Current Affiliation: Denali Therapeutics
Ph.D. alma mater: University of California, San Diego
Role model: former UCLA head coach John Wooden. “He has taught me to always be prepared, to pay attention to details, and to be a realistic optimist.”
Advice for young scientists: “As a scientist you will inevitably fail far more times than you will succeed. If you are not making mistakes, then you are not doing anything. Run the experiment!”
Codename: Med Chem Marksman
Anthony Estrada prides himself on never being outworked. A relic from his college basketball days, that fierce determination has taken on new weight as he tries to tackle the most notoriously tough area of drug discovery: neuroscience.
It was while still focused on college basketball that Estrada first discovered chemistry. After seeing his high school grades, a counselor at the University of La Verne matched him with chemistry professor Namphol Sinkaset. “I was in his office 24/7, asking to do experiments, talking about chemistry nonstop,” Estrada recalls of his undergrad adviser.
Sinkaset introduced him to famed organic chemist K.C. Nicolaou’s “Classics in Total Synthesis.” Reading the textbook, Estrada was so taken with the idea of building complex molecules that after college he joined Nicolaou’s lab at the University of California, San Diego.
Former UCSD labmates remember Estrada as “a rock star” grad student who played a critical role in cracking the synthesis of thiostrepton, an antibiotic with a whopping 10 rings, 11 peptide bonds, and 17 stereogenic centers.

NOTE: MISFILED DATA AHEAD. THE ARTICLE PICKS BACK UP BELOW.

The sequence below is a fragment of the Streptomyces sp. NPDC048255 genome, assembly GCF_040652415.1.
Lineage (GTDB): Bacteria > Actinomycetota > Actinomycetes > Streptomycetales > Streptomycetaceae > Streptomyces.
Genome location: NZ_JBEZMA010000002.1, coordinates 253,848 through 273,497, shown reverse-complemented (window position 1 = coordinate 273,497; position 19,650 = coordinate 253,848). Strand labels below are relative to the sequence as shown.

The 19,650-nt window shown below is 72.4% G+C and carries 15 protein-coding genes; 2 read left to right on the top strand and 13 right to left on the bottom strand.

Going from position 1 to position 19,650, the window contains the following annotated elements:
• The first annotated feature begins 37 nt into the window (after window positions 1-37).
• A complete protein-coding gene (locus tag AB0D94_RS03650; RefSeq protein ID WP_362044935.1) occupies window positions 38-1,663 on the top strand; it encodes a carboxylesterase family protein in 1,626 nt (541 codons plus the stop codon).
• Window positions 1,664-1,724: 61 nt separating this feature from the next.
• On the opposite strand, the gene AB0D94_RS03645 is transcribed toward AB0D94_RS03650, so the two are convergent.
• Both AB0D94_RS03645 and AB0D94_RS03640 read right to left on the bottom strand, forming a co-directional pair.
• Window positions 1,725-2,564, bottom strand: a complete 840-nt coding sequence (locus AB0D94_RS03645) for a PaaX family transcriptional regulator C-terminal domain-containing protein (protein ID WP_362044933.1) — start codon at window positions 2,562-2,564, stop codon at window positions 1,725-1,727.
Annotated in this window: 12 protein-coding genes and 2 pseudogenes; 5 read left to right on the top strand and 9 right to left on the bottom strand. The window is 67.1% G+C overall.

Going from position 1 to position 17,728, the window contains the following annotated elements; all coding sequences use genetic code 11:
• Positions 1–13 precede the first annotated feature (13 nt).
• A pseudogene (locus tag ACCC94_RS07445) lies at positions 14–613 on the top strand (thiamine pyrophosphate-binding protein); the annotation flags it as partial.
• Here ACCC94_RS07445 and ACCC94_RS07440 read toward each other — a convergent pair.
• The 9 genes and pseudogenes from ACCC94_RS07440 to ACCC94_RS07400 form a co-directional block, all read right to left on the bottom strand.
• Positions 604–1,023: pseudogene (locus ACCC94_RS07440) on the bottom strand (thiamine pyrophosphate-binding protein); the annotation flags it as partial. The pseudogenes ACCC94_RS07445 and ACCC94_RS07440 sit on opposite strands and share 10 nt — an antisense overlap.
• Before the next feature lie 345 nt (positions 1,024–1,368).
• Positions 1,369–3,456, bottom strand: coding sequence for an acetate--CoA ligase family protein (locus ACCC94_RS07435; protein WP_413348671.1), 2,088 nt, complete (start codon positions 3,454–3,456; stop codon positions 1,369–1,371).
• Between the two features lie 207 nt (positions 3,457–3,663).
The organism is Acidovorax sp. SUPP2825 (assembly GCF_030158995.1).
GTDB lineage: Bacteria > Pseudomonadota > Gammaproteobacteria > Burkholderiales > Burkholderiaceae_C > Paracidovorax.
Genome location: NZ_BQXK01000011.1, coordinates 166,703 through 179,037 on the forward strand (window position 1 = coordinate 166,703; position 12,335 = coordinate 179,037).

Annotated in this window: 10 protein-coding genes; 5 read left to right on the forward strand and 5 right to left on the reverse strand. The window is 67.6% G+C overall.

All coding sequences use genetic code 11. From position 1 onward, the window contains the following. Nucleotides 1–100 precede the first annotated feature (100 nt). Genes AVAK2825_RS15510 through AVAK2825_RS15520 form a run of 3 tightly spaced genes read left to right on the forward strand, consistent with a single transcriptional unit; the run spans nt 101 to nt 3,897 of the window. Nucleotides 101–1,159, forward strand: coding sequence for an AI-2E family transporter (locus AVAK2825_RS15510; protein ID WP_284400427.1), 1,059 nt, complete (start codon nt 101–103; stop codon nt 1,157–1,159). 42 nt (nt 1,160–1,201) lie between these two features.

Estrada then went straight to a job at Genentech, where he soon landed in the neuroscience group. It was a good fit: The knotty problem of designing molecules to overcome the biological, physical, and chemical challenges of the brain was perfect for the determined chemist.
At Genentech, Estrada worked on small molecules to block LRRK2, a protein that so far has the best-known genetic ties to Parkinson’s disease. The series of compounds is now helping elucidate the role of the protein and inform future drug discovery efforts.
Last year, Estrada jumped to Denali Therapeutics, a closely watched biotech started by an elite crew of Genentech scientists. Denali is taking fresh approaches to Alzheimer’s, Parkinson’s, and ALS—diseases that have stymied even the best drug hunters. Estrada is undaunted. The resiliency he learned in sports is keeping him focused on overcoming the industry’s earlier failures, he says: “I don’t give up.”
Research at a glance
Three key papers:
“Discovery of Highly Potent, Selective, and Brain-Penetrant Aminopyrazole Leucine-Rich Repeat Kinase 2 (LRRK2) Small Molecule Inhibitors” (J. Med. Chem. 2014, DOI: 10.1021/jm401654j)
“Pyrimidoaminotropanes as Potent, Selective and Efficacious Small Molecule Kinase Inhibitors of the Mammalian Target of Rapamycin (mTOR)” (J. Med. Chem. 2013, DOI: 10.1021/jm400194n)
“Discovery of Highly Potent, Selective and Brain-Penetrable Leucine-Rich Repeat Kinase 2 (LRRK2) Small Molecule Inhibitors” (J. Med. Chem. 2012, DOI: 10.1021/jm301020q)
They might be young scientists, but our Talented 12 have already traveled far and wide.
Story in C&EN about Estrada’s work:
Watch Estrada talk about his research during a special Aug. 22 Talented 12 symposium held at the American Chemical Society national meeting in Philadelphia.